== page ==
Fungicide applications can be viewed as a “free trip” for some herbicides, but make sure you are spraying on-label. If not, it could be costing you more than just bushels.
As we are approaching the tail end of the growing season, many growers and ag retailers are wrapping up soybean fungicide applications this week. August is a make-or-break month for soybean growers across Illinois. And while there are areas affected with drought throughout the state, most of the soybean acres look fantastic. I am betting that we’ll see some of the biggest soybean yields coming out of the 2018 crop.
While fungicide applications on corn have been common practice for Illinois producers for at least a decade, soybean fungicide applications are just beginning to gain traction as a trend in grower’s management and IPM programs.
The one management program that many Illinois growers have had to change is their weed control. Several species of driver weeds in Illinois are resistant to multiple herbicide modes of action, the biggest being glyphosate-resistant waterhemp. And while the Liberty Link® and Dicamba Tolerant soybean technologies have helped growers combat these resistant weed species, even the best of us have weeds escape to harvest. With fungicide becoming a planned pass, it’s all too easy to think about throwing in a herbicide application to clean up the stragglers. While this is a convenient trip, it is more than likely an off-label application.
Here are a few guidelines from the Liberty® and Engenia® herbicide labels:
  • Applications of Liberty 280 SL Herbicide on soybeans may be made from emergence up to, but not including, the bloom growth stage (R1).
  • DO NOT apply Liberty 280 SL Herbicide if soybeans show injury from prior herbicide applications or environmental stress (drought, excessive rainfall, etc.).
  • DO NOT apply Liberty 280 SL Herbicide within 70 days of harvesting soybean seed.
Engenia (DT soybeans only)
  • DO NOT apply Engenia Herbicide to soybeans after first bloom (R1).
  • Use caution when tank mixing Engenia with approved emulsifiable concentrates (EC) or oil-based products that may increase the potential for crop injury.
According to the label, any application of Liberty at, or after, the R1 growth stage is off-label. Most fungicide applications are applied between the optimal growth stages of R2-R3 (full flower and beginning pod). Liberty, applied with a high load of spray grade ammonium sulfate, will more than likely knock off several bushels per acre of top end yield. From my experience, growers can lose anywhere from 1 – 8 bushels. While letting weeds escape and reproduce seed can be hard for a grower to accept, off-label applications of herbicides can be an even greater risk.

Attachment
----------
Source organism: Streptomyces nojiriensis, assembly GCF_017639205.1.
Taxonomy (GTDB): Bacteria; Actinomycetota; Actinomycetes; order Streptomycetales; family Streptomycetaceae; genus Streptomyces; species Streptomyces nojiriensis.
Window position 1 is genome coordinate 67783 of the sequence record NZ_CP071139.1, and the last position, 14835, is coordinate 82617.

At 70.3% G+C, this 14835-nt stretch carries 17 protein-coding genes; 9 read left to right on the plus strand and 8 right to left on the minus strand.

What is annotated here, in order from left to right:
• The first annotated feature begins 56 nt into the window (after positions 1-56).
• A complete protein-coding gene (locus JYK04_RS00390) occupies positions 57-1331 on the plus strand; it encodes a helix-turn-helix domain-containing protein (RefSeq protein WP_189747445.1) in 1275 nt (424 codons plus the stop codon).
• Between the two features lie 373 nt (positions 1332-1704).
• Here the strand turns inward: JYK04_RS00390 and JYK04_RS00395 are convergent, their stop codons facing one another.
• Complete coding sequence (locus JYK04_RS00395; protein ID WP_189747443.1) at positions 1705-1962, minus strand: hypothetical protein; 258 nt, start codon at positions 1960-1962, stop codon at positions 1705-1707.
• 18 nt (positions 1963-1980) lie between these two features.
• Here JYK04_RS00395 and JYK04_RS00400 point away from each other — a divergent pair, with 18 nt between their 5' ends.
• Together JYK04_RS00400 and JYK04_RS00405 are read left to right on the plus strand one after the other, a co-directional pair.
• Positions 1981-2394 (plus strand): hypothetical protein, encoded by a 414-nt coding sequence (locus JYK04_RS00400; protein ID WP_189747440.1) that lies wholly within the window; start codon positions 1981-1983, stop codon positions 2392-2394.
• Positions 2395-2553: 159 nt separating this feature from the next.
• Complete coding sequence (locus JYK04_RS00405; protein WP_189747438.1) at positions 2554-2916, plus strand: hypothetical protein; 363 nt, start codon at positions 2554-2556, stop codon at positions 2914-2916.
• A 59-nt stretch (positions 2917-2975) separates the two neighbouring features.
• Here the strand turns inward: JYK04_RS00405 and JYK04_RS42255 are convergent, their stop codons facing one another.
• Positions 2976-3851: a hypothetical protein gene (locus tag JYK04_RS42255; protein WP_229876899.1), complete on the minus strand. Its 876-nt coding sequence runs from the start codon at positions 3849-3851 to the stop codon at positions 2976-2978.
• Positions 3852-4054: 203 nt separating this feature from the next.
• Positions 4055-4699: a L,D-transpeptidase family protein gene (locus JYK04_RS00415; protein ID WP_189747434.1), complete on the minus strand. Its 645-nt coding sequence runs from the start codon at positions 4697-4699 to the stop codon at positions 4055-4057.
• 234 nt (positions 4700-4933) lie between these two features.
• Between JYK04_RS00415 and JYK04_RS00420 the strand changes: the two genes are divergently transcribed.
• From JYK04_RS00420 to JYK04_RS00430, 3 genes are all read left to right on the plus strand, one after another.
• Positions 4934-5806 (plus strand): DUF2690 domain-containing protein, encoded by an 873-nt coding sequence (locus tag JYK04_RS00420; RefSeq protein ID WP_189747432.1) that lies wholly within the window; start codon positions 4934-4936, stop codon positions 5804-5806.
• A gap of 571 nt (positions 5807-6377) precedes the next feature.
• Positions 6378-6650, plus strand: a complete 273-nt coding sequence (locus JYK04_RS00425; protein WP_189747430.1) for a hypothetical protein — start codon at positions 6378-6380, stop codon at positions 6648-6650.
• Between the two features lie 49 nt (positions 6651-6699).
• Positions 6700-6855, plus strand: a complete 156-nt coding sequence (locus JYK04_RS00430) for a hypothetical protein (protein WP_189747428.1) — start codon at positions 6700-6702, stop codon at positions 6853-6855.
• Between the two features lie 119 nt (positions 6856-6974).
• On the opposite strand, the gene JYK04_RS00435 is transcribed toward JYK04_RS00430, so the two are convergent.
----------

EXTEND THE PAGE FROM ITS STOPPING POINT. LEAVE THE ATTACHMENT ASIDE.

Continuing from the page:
Engenia has a cutoff up to and including beginning bloom (R1), which again is not optimal timing for foliar fungicides. I do not have any experience in dicamba applications after R1, and I cannot attribute any yield loss from one. However, a dicamba-tolerant soybean must metabolize the herbicide just like any other plant. This takes time and resources from the plant that are more valuably used during the reproductive stages it is currently in.
Good stewardship is another reason we shouldn’t be applying herbicides off-label with fungicides. Off-target drift from dicamba or glufosinate (Liberty) can lead to crop injury in non-tolerant crops as well as non-crop species and ornamentals. Dicamba injury that is sustained during the reproductive stages versus the early vegetative stages can have a significant impact on yield.
At the end of the day, the label is the law, and from my experiences when the label is followed correctly products perform as they should. It’s up to us to be the best stewards that we possibly can, and we must preserve these technologies for our generation as well as for future ones.

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About the Author: Aaron Prins

Prins is a sales agronomist with The Equity in Greenville, Illinois. He grew up on his family’s corn and soybean farm in Northwest Illinois. Aaron has been a certified crop advisor (CCA) since graduating college in 2015. He and his wife, Samantha, have twin sons, Eldon and Victor. Aaron is very involved in his local Farm Bureau as well as his church.